Push towards digital medicine could lead to patient-safety errors

Doctors say move towards electronic patient records is going too quickly

The federal government says it will soon begin penalizing doctors that do not use electronic patient records, according to USA Today. The penalties are part of a push by Health and Human Services (HHS) towards digital medicine, which it says will lead to greater efficiency and better patient safety. However, many medical groups are warning that the rapid pace of digitization is coming despite potential risks posed by electronic record keeping to patients. Many doctors insist that the technology is not yet developed enough and that the rapid pace of change could lead to medical errors.

Electronic patient records

HHS has so far offered medical professionals about $30 billion in incentives to digitize patient records, which the government argues will allow for improved efficiency, fewer mistakes, and greater communication between health care systems.

While most people in the medical profession agree that digitization will eventually lead to greater patient safety, they say the move is happening before the technology is fully developed. Recently, 37 medical societies wrote to the HHS expressing their concerns about the rapid move towards electronic medical records. Critics say the HHS has been cherry picking studies to support its claims about the benefits of digital medicine while ignoring studies that have exposed potential drawbacks.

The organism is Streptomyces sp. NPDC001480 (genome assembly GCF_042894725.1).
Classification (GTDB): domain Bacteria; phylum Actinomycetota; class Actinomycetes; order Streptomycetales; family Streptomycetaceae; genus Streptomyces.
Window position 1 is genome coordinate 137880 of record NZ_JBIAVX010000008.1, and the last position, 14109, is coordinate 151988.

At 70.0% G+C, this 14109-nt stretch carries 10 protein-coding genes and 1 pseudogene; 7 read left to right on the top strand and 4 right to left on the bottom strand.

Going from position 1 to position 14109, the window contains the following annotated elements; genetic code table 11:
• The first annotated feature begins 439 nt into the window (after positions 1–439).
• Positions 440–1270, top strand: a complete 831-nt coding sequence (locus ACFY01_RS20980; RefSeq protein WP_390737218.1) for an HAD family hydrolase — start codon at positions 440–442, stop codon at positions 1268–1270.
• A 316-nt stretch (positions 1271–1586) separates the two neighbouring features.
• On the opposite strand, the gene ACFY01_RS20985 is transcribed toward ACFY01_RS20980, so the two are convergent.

New risks

A federal survey, for example, found that 15 percent of doctors blamed electronic records for leading them to choose the incorrect medication or lab order for a patient. Other studies have shown that the technology, which is designed to alert doctors to potential medical issues for specific patients, like allergies to prescription medication, often fail to work and are difficult to operate.

Digital medicine may also create indirect problems concerning patient safety. According to the Herald-News, for example, many doctors' offices do not have adequate cybersecurity measures in place to prevent digital theft of patients' records. Doctors also complain that the new rules surrounding digital records have led them to spending more time entering data than attending to patients, which could ultimately lead to a compromise in patient care.

Medical malpractice

Patients expect and deserve the best possible care from their doctors and other medical professionals. However, it is clear there are plenty of opportunities for mistakes or negligence to arise, which can lead to patient injuries.

A medical malpractice attorney can assist any patient who may have been the victim of a doctor's negligence. Patient safety should always be the central focus of any health care facility and a qualified attorney can help ensure medical staff are held to the necessary standards.